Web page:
2

You can do it trivially. Imagine a point mass $m$ at $\vec r_0$. At rests. Now apply a force $\vec F$ for time $\Delta t$. You can shrink $\Delta t\rightarrow 0$ and keep the impulse fixed: $$\Delta \vec{p} = \vec F \times \Delta t$$ The particle then has momentum $\vec p$ and velocity $\vec v$. It has also acquired angular velocity about the origin: $$ \vec{...


2

In real situations a pulley will have mass and frictions. So string tension will have to become higher on one side of the pulley than the other side to provide a net torque high enough to overcome frictions and start rotating the mass of the pulley.


2

It makes sense, because the larger $l$ is, the larger the moment due to $mg$ about the point that static friction (which always balances $mg$) acts. This moment is trying to turn the rod counter-clockwise. As you've discovered, the location of the normal force must shift to balance this moment for static equilibrium. That is, $N$ provides a clockwise moment. ...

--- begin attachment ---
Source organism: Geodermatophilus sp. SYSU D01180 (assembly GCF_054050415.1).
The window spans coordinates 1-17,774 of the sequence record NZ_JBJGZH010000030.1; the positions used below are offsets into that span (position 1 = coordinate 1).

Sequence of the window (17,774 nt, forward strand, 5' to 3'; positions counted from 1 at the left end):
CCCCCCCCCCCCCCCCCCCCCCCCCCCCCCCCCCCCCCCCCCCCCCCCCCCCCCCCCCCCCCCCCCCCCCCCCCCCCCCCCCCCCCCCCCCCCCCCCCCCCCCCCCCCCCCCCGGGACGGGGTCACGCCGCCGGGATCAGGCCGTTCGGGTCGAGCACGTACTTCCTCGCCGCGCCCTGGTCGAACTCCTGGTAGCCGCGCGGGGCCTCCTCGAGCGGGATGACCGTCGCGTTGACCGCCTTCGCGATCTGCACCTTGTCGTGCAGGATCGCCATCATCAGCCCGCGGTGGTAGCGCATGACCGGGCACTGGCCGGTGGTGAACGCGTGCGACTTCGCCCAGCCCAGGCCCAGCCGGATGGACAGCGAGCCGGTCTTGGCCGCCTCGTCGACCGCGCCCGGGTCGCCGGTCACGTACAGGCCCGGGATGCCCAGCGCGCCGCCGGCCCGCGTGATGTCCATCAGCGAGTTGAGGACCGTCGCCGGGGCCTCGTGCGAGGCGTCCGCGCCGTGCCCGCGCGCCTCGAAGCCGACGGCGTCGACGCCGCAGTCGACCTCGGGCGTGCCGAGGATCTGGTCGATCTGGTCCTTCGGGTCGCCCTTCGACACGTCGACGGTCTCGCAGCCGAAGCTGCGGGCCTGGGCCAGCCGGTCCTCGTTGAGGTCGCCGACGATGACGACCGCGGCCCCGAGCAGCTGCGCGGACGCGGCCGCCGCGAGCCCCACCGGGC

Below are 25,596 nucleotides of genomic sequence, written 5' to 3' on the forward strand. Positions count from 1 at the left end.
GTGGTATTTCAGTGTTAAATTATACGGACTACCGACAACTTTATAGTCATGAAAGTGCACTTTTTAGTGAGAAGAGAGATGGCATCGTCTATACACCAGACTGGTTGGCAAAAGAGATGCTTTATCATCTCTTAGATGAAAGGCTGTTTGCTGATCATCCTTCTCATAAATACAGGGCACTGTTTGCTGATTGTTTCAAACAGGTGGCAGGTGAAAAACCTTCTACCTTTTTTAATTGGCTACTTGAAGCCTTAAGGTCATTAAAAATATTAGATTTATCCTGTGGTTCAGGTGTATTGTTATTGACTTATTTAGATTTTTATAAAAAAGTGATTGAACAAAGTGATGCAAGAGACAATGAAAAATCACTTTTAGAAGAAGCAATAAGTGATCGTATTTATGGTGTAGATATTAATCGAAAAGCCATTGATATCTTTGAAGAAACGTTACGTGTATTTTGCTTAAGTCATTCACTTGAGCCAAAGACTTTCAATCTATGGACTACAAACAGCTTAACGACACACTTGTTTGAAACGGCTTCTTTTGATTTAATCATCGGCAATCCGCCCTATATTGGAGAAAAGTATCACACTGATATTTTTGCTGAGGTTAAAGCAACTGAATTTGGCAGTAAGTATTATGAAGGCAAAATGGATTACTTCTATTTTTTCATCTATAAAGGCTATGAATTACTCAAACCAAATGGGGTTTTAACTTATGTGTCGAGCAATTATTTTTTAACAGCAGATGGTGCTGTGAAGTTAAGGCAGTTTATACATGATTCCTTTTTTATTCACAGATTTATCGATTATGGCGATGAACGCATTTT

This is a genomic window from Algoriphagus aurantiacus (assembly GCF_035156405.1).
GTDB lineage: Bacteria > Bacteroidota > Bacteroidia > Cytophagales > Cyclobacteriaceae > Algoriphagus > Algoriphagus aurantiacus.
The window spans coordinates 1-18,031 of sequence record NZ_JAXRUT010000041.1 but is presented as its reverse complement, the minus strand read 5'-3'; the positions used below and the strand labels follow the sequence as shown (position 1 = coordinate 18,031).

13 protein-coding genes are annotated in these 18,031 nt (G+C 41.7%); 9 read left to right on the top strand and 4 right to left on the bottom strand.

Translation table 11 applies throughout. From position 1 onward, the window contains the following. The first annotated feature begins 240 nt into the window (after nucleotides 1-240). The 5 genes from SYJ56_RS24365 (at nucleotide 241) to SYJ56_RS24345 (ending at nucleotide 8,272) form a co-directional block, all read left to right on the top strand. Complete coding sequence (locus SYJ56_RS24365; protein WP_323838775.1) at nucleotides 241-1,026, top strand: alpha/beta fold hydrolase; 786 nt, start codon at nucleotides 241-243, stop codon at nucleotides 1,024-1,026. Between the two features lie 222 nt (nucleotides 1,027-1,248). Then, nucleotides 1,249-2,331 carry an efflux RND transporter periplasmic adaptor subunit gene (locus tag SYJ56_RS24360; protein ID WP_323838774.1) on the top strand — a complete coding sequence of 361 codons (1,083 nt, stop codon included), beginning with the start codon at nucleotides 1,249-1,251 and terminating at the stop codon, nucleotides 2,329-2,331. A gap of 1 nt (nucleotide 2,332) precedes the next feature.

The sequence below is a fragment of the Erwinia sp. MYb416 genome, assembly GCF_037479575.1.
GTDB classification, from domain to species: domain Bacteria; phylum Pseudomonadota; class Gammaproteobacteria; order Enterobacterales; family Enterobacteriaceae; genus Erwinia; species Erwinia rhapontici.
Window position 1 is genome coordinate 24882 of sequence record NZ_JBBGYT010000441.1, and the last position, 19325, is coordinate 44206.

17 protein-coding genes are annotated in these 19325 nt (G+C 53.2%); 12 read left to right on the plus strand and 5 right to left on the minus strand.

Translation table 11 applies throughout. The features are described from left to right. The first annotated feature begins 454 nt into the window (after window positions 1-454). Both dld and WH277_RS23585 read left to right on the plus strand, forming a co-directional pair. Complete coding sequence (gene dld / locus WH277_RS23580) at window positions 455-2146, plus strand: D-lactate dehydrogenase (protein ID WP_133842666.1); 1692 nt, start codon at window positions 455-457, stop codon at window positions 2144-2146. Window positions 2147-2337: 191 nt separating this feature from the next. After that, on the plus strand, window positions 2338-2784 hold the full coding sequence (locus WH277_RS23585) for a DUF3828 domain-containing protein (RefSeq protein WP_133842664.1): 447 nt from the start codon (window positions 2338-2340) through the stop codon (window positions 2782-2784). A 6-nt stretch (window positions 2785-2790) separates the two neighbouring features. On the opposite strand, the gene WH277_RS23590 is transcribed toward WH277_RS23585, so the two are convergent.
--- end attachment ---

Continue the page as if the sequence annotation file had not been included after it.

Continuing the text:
1

Let $\vec M$ be the torque in 3D-space, $\vec r$ the position vector of some mass point $m$ and $\vec F$ the force applied to $m$, then it holds $$ \vec M = \vec r \times \vec F~. $$ Now assume the third components $r_z$ and $F_z$ are both 0, then there follows $M_x = M_y = 0$, too (just write those components of the vector product explicitly), and you are ...


1

But watching car videos or such, people also say "10 ft-lbs OF TORQUE".....isn't that redundant? It is necessary to specify torque since ft-lbs is also a unit for work which is not the same thing as torque. Hope this helps.


1

It is because pound-feet correspond to torque, but not only torque. Energy has the same physical dimension of $\mathrm{kg \cdot m^2 \cdot s^{-2}}$ or $\mathrm{lbs \cdot ft^2\cdot s^{-2}}$, yet they are not directly comparable. In case of torque this is the result of a cross product of two vectors $\vec{r} \times \vec{F}$ (length of the lever arm multiplied ...


1